Chronic Stress = Imbalances in Sex Hormones
Chronic stress can lead to cortisol imbalances, which can deplete pregeneolone and DHEA, and lead to deficiencies in estrogen, progesterone and/or testosterone. Some of the symptoms associated with excess cortisol are anxiety, an increase in belly fat, decreased muscle tone, impaired thyroid function, impaired immune system function, decreased cognitive ability and high blood pressure. With prolonged stress, the adrenals can burn out and are unable to produce enough cortisol; signs of low cortisol are low blood pressure, feeling light headed, reduced ability to handle stress, fatigue, increased pain and inflammation. Prolonged stress can lead to imbalances in sex hormones; estrogen dominance can impair thyroid function whereas elevated progesterone can aid thyroid function. Also, low iron can prevent uptake of thyroid hormone into cells. Women with estrogen dominance and heavy menstrual periods often have signs of impaired thyroid function.
The best way to diagnose any medical condition is to take a detailed history, perform a complete physical exam, and confirm the diagnosis with appropriate tests. Hormone testing is most commonly done with blood, saliva tests or urine. Blood tests measure the total amount of a given hormone, both the inactive bound and the biologically active free components. Saliva measures free hormone or biologically active hormone levels; many physicians believe a saliva test is a more clinically useful test. Urine hormone levels shows how hormones are metabolized; knowing how estrogen is metabolized can be helpful in evaluating a patient’s risk for certain types of cancers and heart disease.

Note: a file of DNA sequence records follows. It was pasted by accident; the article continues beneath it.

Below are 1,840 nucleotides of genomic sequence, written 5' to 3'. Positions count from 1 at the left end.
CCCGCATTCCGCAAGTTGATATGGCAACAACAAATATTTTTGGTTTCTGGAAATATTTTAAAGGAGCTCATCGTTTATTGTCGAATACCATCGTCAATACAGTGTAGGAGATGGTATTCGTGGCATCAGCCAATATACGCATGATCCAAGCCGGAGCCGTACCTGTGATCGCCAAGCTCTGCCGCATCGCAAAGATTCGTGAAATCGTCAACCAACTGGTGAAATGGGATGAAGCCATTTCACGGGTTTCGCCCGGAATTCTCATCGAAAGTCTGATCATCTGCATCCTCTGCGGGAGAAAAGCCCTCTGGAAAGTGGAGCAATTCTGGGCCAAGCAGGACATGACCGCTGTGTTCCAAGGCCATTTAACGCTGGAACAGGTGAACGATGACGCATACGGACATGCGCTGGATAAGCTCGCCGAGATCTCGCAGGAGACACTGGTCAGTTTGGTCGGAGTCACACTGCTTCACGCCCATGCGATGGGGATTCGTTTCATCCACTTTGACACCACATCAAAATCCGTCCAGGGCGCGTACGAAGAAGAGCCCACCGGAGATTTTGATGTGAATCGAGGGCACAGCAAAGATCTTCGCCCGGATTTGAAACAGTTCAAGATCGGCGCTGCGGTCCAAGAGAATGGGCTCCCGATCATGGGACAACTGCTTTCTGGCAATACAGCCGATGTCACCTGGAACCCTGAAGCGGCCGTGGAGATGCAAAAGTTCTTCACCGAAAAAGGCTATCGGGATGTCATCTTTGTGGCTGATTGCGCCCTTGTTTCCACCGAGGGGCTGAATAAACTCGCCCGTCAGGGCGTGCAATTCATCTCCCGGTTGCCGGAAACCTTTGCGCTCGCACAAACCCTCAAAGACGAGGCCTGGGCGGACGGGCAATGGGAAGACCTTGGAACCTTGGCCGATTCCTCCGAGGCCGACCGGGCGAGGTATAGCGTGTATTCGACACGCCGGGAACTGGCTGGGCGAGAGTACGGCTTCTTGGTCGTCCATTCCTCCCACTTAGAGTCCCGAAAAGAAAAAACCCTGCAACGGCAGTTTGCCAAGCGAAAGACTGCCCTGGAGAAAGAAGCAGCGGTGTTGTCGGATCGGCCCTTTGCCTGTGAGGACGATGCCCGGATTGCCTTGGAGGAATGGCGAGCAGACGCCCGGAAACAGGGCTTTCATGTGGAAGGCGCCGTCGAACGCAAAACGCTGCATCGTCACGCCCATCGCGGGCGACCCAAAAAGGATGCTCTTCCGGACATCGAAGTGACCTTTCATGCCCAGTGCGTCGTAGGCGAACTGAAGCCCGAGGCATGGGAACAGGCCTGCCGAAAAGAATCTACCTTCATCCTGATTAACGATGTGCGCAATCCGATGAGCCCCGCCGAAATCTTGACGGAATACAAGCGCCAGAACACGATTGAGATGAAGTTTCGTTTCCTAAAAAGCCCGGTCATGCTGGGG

The first part of supporting a healthy endocrine system is healthy lifestyle practices. It is very difficult to have balanced hormones if your life is out of balance. Proper nutrition, adequate rest, stress management and exercise are essential for a healthy mind, body and spirit. Botanical medicines such as ashwandha, Siberian ginseng, and rhodiola help support the adrenals, the nervous system and the immune system to respond more appropriately to stress. Guggul, ashwagandha and kelp are used for hypothyroid patients. Maca, chaste berry, sarsaparilla and black cohosh help balance estrogen and progesterone. For men, ashwagandha, tribulus and maca can increase testosterone levels.
Targeted nutritional supplements, homeopathic remedies and acupuncture are great adjunctive therapies along with practicing yoga and meditation to help with hormonal balancing.
Lisa Singley, ND, is director of the Natural Health and Wellness Center, located at 2103 Main St, Ste #2, Stratford. The center offers comprehensive natural solutions to prevent illness and maintain optimal health for body, mind and spirit. For more information, call 203-874-4333 or visit NHAWC.com. See ad, page 7.